3. The very idea that Disney movies are appropriate for children is insane. Even Bambi has a total FEAR FACTOR involved. Why can’t they make a movie that is just HAPPY for once? I mean, isn’t DISNEYLAND and WORLD supposed to be the HAPPIEST place on earth? They should make a happy movie that won’t scare the @#%$ out of my sensitive 3.5 year old son. THAT would be nice. For now, we stick to the occasional Thomas Train video or Bob the Builder show and just roll our eyes at the unnecessary moralizing and lecturing in these stories. Better than unnecessary EVIL I suppose.

  4. Disney takes wonderful fairy tales and stories and distorts them in the interest of making them “palatable,” e.g. the original Cinderella story includes the stepsisters cutting off parts of their feet to fit into the glass slipper, or marketable, e.g. Tinker Bell (visually at least) as a cute little fairy.
    I think most kids would look at the merchandise and be attracted to her as a cute fairy rather than a bratty role model, but maybe I’m wrong.
    We have a total ban on media exposure (barring public places and occasion grandparent visits) until the kids are much older and better able to process images and stories rationally. Just because of the “manipulation and influence” you mention…telling them a real fairytale has no marketing agenda behind it!

  5. i love TINKER BELL because its wings is beautiful and it is shiney . and is it true TINKER BELL is real and alive? i did not say that , i heard some of the people says that . for me this TINKER BELL is not like other fairy . I CAN SAY THAT TINKER BELL IS STILL ALIVE BECAUSE I HAVE THE REAL PICTURE .”MY CLOSE FRIEND TINKER BELL”.

  6. I think tinker bell is a real beauty and anyone who doesn’t think so has some problems; truly some problems because she is a cute Lil fairy. [At Least] shes not like Cinderella, has a big pretty dress she doesn’t need that because she is unique and special and I think she would make a great role model to small children, teens,and adults!

  7. Well it just so happens that my girlfriend Vicki O’Connor enjoys Tinker Bell as a character, that she is just like her in personality. To me, you wouldn’t have to “knock” her, when she means Believe in the English language. My girlfriend is from Fresno, CA I am from Morro Bay, CA.
    Oh btw- don’t knock Ariel the Little Mermaid too as a character, perhaps I wouldn’t put up with that either. She is my second favorite after Tinker Bell, and Tink does have a feminine soft side to her, as well as spunk too ya know?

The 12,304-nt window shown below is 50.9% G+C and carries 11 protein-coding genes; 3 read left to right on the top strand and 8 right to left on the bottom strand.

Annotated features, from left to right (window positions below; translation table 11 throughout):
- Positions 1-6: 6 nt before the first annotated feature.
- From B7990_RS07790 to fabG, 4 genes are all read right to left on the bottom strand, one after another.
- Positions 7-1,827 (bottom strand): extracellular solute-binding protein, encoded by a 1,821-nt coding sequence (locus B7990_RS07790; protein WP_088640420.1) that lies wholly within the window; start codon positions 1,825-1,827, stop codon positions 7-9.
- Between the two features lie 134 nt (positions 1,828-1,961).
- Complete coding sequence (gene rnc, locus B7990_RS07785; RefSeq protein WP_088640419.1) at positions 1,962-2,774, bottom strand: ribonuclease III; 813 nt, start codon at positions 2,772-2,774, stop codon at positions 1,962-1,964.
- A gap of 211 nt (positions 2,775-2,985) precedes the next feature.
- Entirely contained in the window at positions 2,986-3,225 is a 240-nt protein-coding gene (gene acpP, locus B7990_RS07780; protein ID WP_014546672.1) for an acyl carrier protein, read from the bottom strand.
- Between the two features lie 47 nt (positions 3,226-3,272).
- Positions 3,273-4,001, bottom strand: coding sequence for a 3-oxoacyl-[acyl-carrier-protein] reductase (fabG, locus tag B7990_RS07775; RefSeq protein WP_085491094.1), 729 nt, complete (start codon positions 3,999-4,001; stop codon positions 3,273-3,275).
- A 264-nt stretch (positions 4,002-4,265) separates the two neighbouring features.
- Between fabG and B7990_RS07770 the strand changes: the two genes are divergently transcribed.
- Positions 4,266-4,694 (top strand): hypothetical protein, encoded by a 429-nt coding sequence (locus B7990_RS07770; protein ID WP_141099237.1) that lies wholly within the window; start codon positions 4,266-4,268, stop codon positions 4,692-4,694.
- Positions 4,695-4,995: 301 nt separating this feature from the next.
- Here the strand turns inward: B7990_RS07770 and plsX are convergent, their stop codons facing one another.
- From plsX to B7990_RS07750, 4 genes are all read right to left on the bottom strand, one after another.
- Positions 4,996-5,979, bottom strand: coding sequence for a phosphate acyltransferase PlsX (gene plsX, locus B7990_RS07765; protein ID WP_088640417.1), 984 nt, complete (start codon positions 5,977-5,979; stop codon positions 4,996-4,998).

Scott

  8. Don’t these “I love Tinkerbell, because she’s so pretty” make you sick? Doesn’t anyone look further then the wings and the short skirt?
    WAKE UP PEOPLE AND GET AN IQ!!!

  9. No, you’re not the only parents who hate Tinkerbell! I just found this old post while doing a search for, “Did Tinkerbell turn your kid into a brat?” Ha!
    We just started babysitting a 2yo friend who has a peculiar habit of turning, folding her arms, and pouting at odd times. Whenever my 2.5yo son tries to share a toy or engage her (something we’ve worked hard on), she pouts and whines. Her mother finally discovered the source: a new Tinkerbell movie they bought her. Tink does this “cute” behavior, so now our friend does it. Argh! It’s really starting to be a problem for their interaction. At first he was just confused, but now he gets very sad at this rebuke. (And the Mama Bear in me is trying not to get over-protective.) I’m trying to figure out how to stop it. Mainly ignoring now. Hope it works.
    The irony is that this is the family that would look at me sideways because my child watched Sesame Street under 2yo…and they didn’t do any TV until 2 (good, I know). But my kiddo still hasn’t progressed past the sweet shows of PBS: Bob the Builder, Thomas, Caillou (whom I love)…while the other child only watches Disney TV…and all the commercials and apparently negative behavior they promote. Ugh!
    Thanks for sharing!!